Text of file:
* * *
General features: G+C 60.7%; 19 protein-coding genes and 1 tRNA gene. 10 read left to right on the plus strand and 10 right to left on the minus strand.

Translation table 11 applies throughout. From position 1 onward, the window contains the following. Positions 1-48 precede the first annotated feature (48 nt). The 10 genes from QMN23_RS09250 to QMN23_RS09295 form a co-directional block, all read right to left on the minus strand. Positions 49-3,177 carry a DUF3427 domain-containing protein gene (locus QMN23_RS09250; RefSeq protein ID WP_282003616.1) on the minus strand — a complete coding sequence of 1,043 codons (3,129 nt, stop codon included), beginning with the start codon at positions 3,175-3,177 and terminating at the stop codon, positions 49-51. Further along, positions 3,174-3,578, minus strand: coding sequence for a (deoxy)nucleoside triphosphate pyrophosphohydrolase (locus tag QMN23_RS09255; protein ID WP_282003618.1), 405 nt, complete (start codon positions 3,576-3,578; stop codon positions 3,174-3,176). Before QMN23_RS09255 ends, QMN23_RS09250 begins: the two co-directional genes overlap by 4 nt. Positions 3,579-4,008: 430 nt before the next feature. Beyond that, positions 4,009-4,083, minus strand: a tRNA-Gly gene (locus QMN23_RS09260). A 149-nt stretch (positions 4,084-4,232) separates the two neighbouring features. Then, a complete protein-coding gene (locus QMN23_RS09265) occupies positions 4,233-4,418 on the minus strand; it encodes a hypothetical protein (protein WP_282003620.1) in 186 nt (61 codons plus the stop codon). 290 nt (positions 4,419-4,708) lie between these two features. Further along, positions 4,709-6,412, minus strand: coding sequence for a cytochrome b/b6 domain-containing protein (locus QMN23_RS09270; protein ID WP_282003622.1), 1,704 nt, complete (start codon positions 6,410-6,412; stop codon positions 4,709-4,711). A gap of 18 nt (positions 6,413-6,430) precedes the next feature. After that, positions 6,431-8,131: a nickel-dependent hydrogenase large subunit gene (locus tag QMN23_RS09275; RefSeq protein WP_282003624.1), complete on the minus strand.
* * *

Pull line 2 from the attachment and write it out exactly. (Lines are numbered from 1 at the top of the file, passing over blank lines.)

Translation table 11 applies throughout. From position 1 onward, the window contains the following. Positions 1-48 precede the first annotated feature (48 nt). The 10 genes from QMN23_RS09250 to QMN23_RS09295 form a co-directional block, all read right to left on the minus strand. Positions 49-3,177 carry a DUF3427 domain-containing protein gene (locus QMN23_RS09250; RefSeq protein ID WP_282003616.1) on the minus strand — a complete coding sequence of 1,043 codons (3,129 nt, stop codon included), beginning with the start codon at positions 3,175-3,177 and terminating at the stop codon, positions 49-51. Further along, positions 3,174-3,578, minus strand: coding sequence for a (deoxy)nucleoside triphosphate pyrophosphohydrolase (locus tag QMN23_RS09255; protein ID WP_282003618.1), 405 nt, complete (start codon positions 3,576-3,578; stop codon positions 3,174-3,176). Before QMN23_RS09255 ends, QMN23_RS09250 begins: the two co-directional genes overlap by 4 nt. Positions 3,579-4,008: 430 nt before the next feature. Beyond that, positions 4,009-4,083, minus strand: a tRNA-Gly gene (locus QMN23_RS09260). A 149-nt stretch (positions 4,084-4,232) separates the two neighbouring features. Then, a complete protein-coding gene (locus QMN23_RS09265) occupies positions 4,233-4,418 on the minus strand; it encodes a hypothetical protein (protein WP_282003620.1) in 186 nt (61 codons plus the stop codon). 290 nt (positions 4,419-4,708) lie between these two features. Further along, positions 4,709-6,412, minus strand: coding sequence for a cytochrome b/b6 domain-containing protein (locus QMN23_RS09270; protein ID WP_282003622.1), 1,704 nt, complete (start codon positions 6,410-6,412; stop codon positions 4,709-4,711). A gap of 18 nt (positions 6,413-6,430) precedes the next feature. After that, positions 6,431-8,131: a nickel-dependent hydrogenase large subunit gene (locus tag QMN23_RS09275; RefSeq protein WP_282003624.1), complete on the minus strand.